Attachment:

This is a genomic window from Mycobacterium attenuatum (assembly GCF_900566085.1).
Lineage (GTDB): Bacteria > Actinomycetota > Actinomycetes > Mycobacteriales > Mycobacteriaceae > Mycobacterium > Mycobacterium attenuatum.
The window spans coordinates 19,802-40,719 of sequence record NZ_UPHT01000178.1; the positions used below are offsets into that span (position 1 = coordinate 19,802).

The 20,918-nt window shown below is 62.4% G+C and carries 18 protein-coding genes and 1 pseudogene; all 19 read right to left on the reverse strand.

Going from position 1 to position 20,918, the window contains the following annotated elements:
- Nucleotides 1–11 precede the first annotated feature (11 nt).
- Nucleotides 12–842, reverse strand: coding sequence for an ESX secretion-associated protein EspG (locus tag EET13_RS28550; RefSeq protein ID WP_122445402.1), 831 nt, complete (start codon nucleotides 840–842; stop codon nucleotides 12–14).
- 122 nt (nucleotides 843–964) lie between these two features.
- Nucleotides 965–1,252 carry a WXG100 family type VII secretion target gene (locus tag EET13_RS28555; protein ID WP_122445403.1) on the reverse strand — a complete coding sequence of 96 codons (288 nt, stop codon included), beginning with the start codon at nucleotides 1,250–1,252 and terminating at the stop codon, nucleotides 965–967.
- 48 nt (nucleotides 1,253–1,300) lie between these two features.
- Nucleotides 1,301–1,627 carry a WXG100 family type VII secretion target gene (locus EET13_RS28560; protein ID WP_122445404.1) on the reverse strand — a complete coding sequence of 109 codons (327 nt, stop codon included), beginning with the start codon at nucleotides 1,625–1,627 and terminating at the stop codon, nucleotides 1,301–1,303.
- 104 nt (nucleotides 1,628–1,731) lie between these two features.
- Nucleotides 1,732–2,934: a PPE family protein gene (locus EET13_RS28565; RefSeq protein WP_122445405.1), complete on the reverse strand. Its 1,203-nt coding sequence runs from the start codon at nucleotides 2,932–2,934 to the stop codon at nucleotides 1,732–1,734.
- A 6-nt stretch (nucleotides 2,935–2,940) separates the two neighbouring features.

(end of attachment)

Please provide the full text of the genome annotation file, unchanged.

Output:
This is a genomic window from Mycobacterium attenuatum (assembly GCF_900566085.1).
Lineage (GTDB): Bacteria > Actinomycetota > Actinomycetes > Mycobacteriales > Mycobacteriaceae > Mycobacterium > Mycobacterium attenuatum.
The window spans coordinates 19,802-40,719 of sequence record NZ_UPHT01000178.1; the positions used below are offsets into that span (position 1 = coordinate 19,802).

The 20,918-nt window shown below is 62.4% G+C and carries 18 protein-coding genes and 1 pseudogene; all 19 read right to left on the reverse strand.

Going from position 1 to position 20,918, the window contains the following annotated elements:
- Nucleotides 1–11 precede the first annotated feature (11 nt).
- Nucleotides 12–842, reverse strand: coding sequence for an ESX secretion-associated protein EspG (locus tag EET13_RS28550; RefSeq protein ID WP_122445402.1), 831 nt, complete (start codon nucleotides 840–842; stop codon nucleotides 12–14).
- 122 nt (nucleotides 843–964) lie between these two features.
- Nucleotides 965–1,252 carry a WXG100 family type VII secretion target gene (locus tag EET13_RS28555; protein ID WP_122445403.1) on the reverse strand — a complete coding sequence of 96 codons (288 nt, stop codon included), beginning with the start codon at nucleotides 1,250–1,252 and terminating at the stop codon, nucleotides 965–967.
- 48 nt (nucleotides 1,253–1,300) lie between these two features.
- Nucleotides 1,301–1,627 carry a WXG100 family type VII secretion target gene (locus EET13_RS28560; protein ID WP_122445404.1) on the reverse strand — a complete coding sequence of 109 codons (327 nt, stop codon included), beginning with the start codon at nucleotides 1,625–1,627 and terminating at the stop codon, nucleotides 1,301–1,303.
- 104 nt (nucleotides 1,628–1,731) lie between these two features.
- Nucleotides 1,732–2,934: a PPE family protein gene (locus EET13_RS28565; RefSeq protein WP_122445405.1), complete on the reverse strand. Its 1,203-nt coding sequence runs from the start codon at nucleotides 2,932–2,934 to the stop codon at nucleotides 1,732–1,734.
- A 6-nt stretch (nucleotides 2,935–2,940) separates the two neighbouring features.